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Handmade Jewelry Marketing Tips

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BeadStyle Magazine

Tuesday, February 13, 2007

Updating Your Handmade Jewelry Line to Increase Sales

We all know it's important to always offer our handmade jewelry customers something new and unique. Plus, trends change requiring you to make subtle changes to your jewelry line. One of the best ways to offer a new look and take advantage of the trends is to subtly redesign some of your handmade jewelry pieces to give a fresh, updated look. You can then test market these redesigned pieces at shows to gauge the response before starting to produce them.

So, what changes can you make to your handmade jewelry line that won't destroy the integrity of your unique look and still add freshness to your line? Here are some ideas:

1. Try using a different metal or material in your work.

Previously, I was designing primarily sterling silver jewelry for our bead store until the trend started to favor gold. I tried producing a few gold filled pieces and found they sold rapidly. This resulted in a whole new profit center for my business.

You may also want to consider incorporating copper into your jewelry line. Every piece that I've ever made using copper has sold quickly and it's a great metal for redheads! Copper jewelry is also harder to find in the marketplace which gives you a competitive advantage.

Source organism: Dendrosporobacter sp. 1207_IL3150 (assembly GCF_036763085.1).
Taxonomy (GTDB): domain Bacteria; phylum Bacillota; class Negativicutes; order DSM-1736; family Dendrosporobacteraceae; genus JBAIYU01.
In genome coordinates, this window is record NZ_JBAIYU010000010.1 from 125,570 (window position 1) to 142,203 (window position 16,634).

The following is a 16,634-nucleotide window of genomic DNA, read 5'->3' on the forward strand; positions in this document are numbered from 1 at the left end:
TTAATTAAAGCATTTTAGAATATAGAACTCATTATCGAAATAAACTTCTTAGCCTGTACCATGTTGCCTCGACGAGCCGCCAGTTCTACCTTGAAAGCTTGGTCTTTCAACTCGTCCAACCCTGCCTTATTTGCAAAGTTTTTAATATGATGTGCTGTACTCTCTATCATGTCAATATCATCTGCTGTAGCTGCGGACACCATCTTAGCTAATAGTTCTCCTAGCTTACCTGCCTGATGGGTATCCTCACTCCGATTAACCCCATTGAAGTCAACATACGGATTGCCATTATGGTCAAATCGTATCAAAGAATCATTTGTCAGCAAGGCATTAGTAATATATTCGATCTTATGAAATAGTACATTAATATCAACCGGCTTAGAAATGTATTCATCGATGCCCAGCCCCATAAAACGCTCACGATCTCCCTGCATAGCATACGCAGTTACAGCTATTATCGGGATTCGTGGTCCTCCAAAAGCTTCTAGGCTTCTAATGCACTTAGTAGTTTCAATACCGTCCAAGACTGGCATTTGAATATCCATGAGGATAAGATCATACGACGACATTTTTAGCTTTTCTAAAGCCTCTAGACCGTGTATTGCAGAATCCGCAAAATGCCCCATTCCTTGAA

If you're a beader and use primarily semiprecious beads in your necklaces, try adding a few ceramic beads with interesting glazed surfaces to your necklaces. These can really enhance and complement the semiprecious beads.

2. Add a unique clasp or ear wire to your handmade jewelry.

I believe a beautiful clasp can transform a piece from nice to extraordinary. If you can't find a clasp that meets your needs, there's always the possiblity of having a unique clasp designed and cast for your by a casting company. This could be your "signature clasp" which would further serve to brand your jewelry line.

If you're an earring designer, you know that an interesting earwire or post can really change the look of a pair of earrings. It's a quick and simple way to add newness to your jewelry line. Some unique Bali silver posts such as these, can go a long way towards freshening up your line.

3. Add a few interesting focal pieces that you haven't used before.

How about adding a small dichroic pendant or piece of sea glass to a necklace? A piece of textured metal with a patina surface would also make an interesting centerpiece to update your jewelry line. I also love the idea of using subtle sterling silver tassels such as these to add interest to a neckalce.The possibilities are endless. The point is to try something new but don't go overboard until you've test marketed. It's also important that anything you try be consistent with your overall theme or niche.

4. Try some new color combinations.

Keep abreast of upcoming color trends. Try adding very subtle touches of the new, trendy colors to your current jewelry line. Don't go overboard with this! You don't want to compromise your signature look, just give it an updated look.

5. Try expanding the types of jewelry items you offer.